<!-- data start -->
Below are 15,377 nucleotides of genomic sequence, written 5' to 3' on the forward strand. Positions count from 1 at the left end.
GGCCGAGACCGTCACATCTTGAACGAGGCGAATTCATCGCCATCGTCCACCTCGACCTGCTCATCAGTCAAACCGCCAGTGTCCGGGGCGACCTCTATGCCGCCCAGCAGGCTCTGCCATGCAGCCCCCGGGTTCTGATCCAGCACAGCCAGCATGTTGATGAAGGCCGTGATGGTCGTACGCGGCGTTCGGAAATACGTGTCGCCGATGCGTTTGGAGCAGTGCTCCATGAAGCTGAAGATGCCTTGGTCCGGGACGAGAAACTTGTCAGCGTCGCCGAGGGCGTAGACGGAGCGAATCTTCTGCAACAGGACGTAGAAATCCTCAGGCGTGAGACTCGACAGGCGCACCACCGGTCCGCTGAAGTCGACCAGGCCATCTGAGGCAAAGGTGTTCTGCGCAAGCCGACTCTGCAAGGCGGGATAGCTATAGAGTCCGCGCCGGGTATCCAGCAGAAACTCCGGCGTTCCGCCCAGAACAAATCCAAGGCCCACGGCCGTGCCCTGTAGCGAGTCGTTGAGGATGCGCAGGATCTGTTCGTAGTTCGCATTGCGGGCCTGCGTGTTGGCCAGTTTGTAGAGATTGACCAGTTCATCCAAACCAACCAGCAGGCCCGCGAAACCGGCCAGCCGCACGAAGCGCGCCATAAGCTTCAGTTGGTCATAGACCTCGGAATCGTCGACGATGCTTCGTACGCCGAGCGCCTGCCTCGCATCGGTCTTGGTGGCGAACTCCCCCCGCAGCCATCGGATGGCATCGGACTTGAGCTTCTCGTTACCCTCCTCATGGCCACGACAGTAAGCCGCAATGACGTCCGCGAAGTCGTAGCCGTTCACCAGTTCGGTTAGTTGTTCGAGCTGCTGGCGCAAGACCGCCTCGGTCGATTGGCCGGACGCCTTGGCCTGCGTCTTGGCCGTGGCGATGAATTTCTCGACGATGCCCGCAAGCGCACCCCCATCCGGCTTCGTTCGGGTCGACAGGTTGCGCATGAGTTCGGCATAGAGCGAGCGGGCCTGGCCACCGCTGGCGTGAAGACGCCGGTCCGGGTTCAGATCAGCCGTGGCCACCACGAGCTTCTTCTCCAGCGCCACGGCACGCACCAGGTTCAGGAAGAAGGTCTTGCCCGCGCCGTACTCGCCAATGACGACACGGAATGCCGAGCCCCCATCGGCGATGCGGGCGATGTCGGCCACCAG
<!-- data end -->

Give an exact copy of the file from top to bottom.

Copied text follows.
Below are 15,377 nucleotides of genomic sequence, written 5' to 3' on the forward strand. Positions count from 1 at the left end.
GGCCGAGACCGTCACATCTTGAACGAGGCGAATTCATCGCCATCGTCCACCTCGACCTGCTCATCAGTCAAACCGCCAGTGTCCGGGGCGACCTCTATGCCGCCCAGCAGGCTCTGCCATGCAGCCCCCGGGTTCTGATCCAGCACAGCCAGCATGTTGATGAAGGCCGTGATGGTCGTACGCGGCGTTCGGAAATACGTGTCGCCGATGCGTTTGGAGCAGTGCTCCATGAAGCTGAAGATGCCTTGGTCCGGGACGAGAAACTTGTCAGCGTCGCCGAGGGCGTAGACGGAGCGAATCTTCTGCAACAGGACGTAGAAATCCTCAGGCGTGAGACTCGACAGGCGCACCACCGGTCCGCTGAAGTCGACCAGGCCATCTGAGGCAAAGGTGTTCTGCGCAAGCCGACTCTGCAAGGCGGGATAGCTATAGAGTCCGCGCCGGGTATCCAGCAGAAACTCCGGCGTTCCGCCCAGAACAAATCCAAGGCCCACGGCCGTGCCCTGTAGCGAGTCGTTGAGGATGCGCAGGATCTGTTCGTAGTTCGCATTGCGGGCCTGCGTGTTGGCCAGTTTGTAGAGATTGACCAGTTCATCCAAACCAACCAGCAGGCCCGCGAAACCGGCCAGCCGCACGAAGCGCGCCATAAGCTTCAGTTGGTCATAGACCTCGGAATCGTCGACGATGCTTCGTACGCCGAGCGCCTGCCTCGCATCGGTCTTGGTGGCGAACTCCCCCCGCAGCCATCGGATGGCATCGGACTTGAGCTTCTCGTTACCCTCCTCATGGCCACGACAGTAAGCCGCAATGACGTCCGCGAAGTCGTAGCCGTTCACCAGTTCGGTTAGTTGTTCGAGCTGCTGGCGCAAGACCGCCTCGGTCGATTGGCCGGACGCCTTGGCCTGCGTCTTGGCCGTGGCGATGAATTTCTCGACGATGCCCGCAAGCGCACCCCCATCCGGCTTCGTTCGGGTCGACAGGTTGCGCATGAGTTCGGCATAGAGCGAGCGGGCCTGGCCACCGCTGGCGTGAAGACGCCGGTCCGGGTTCAGATCAGCCGTGGCCACCACGAGCTTCTTCTCCAGCGCCACGGCACGCACCAGGTTCAGGAAGAAGGTCTTGCCCGCGCCGTACTCGCCAATGACGACACGGAATGCCGAGCCCCCATCGGCGATGCGGGCGATGTCGGCCACCAG